Autism at Work: Hiring and Training Employees on the Spectrum

There’s an increasingly popular hiring trend that is sweeping some of Canada’s biggest multinational corporations like Microsoft and SAP. They have discovered the power of neurodiversity to give themselves a competitive edge, and have set up dedicated recruitment teams to find, hire and train the highest quality autistic talent. 

Why Choose Autism?

Given all the benefits that autistic workers bring to the workforce, it can be strange that it’s taken this long for businesses to start tapping into this vast, high-quality talent pool. Some of the common benefits include:

  • Blue sky thinking – it’s a common trait that many people on the autistic spectrum perceive and understand the world in different ways than their neurotypical peers. In the workplace, this translates to an ability to see new problems to existing problems or to find efficiencies in systems and processes. 
  • Attention to detail – another common trait for autistic workers is high attention to fine detail. This is often coupled with a long-lasting concentration on specific tasks, which makes them ideal for jobs like software testing or forensic accountancy. Jobs, where workers can work through checklists and routines, will allow your autistic worker to thrive and bring their skills to the fore. 
  • Loyalty – just like any other employee, your autistic worker will bring a whole host of “soft skills” to the office as well as their job-related talents. One finding from studies of autism employment shows that autistic workers have high levels of loyalty to the companies who employ them, meaning that any time and money you spend on recruiting and training them will be paid back many times over in terms of their productivity. 

Inclusive Hiring Practices

With all of these benefits, there should be a lot of autistic adults already in the workplace. However, in British Columbia, it’s estimated that only 20% of the province’s 50,000 citizens with a diagnosis somewhere on the spectrum are in work that makes use of their talents and qualifications. A large reason for this chronic underemployment is that the hiring practices at most businesses in British Columbia are (subconsciously) biased toward neurotypical job seekers. These are some of the best inclusive hiring practices to attract and recruit neurodiverse employees:

In-person applications 

writing an effective cover letter requires applicants to be good at linking their current skill set to the abstract concepts laid out in your job advert. For many autistic jobseekers, this is a challenge, so allow them to call, Zoom, or even come to the workplace in person to make their application. Not only will you make life fairer for them but you’ll also get a good idea of what they’re capable of.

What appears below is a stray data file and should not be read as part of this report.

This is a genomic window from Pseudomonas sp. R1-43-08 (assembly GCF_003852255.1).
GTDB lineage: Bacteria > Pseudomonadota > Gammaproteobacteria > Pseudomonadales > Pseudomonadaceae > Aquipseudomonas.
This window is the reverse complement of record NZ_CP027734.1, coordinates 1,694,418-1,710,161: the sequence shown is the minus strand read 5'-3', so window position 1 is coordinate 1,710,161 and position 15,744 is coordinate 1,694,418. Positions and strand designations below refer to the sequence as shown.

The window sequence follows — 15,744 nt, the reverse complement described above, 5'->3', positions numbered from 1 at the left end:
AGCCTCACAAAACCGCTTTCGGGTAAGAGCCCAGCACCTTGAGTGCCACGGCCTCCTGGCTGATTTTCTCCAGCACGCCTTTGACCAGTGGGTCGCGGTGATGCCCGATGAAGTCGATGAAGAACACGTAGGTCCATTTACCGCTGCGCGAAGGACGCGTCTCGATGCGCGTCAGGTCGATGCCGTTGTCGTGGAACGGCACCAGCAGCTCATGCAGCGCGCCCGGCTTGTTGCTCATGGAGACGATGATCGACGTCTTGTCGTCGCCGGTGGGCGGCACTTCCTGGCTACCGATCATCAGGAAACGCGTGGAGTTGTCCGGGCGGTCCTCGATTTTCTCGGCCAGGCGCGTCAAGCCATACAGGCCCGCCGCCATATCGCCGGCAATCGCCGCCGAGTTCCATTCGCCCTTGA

Task-based interviews

There is a large body of research that shows that the traditional face-to-face interview is a poor indicator of good job performance for all brain types. A task-based interview levels the playing field and allows you to see what your autistic employee is fully capable of in the workplace. These can either be an individual inbox task, where they have to prioritize and work their way through a series of appropriate tasks, or a group project where they have to collaborate with their potential colleagues to complete a common goal. 

Get professional help 

It can be knowing where to look to recruit autistic workers, which is when you need to team up with an autism talent management agency like Focus. Our team of autism experts already has connections in the neurodiverse community so we make it easy to find the highest quality autistic talent who will more than meet your expectations. 

Training Autistic Employees

Once you’ve found your next autistic superstar employee, you need to make sure that they receive the best possible training to help them succeed. On a professional level, you need to make sure that they have a clear understanding of their day-to-day role, as well as any official qualifications that you need them to have. On a personal level, you will want to make sure that they have a clear understanding of what their day-to-day life will be like; preparing for work, navigating the commute, dealing with colleagues and clients, managing their own workload, and so on. 

This is a service that an autism talent management agency can help you organize. Here at Focus, we offer collaborative services with our sister company Orbital to help your new worker be fully ready for both the personal and professional aspects of the job.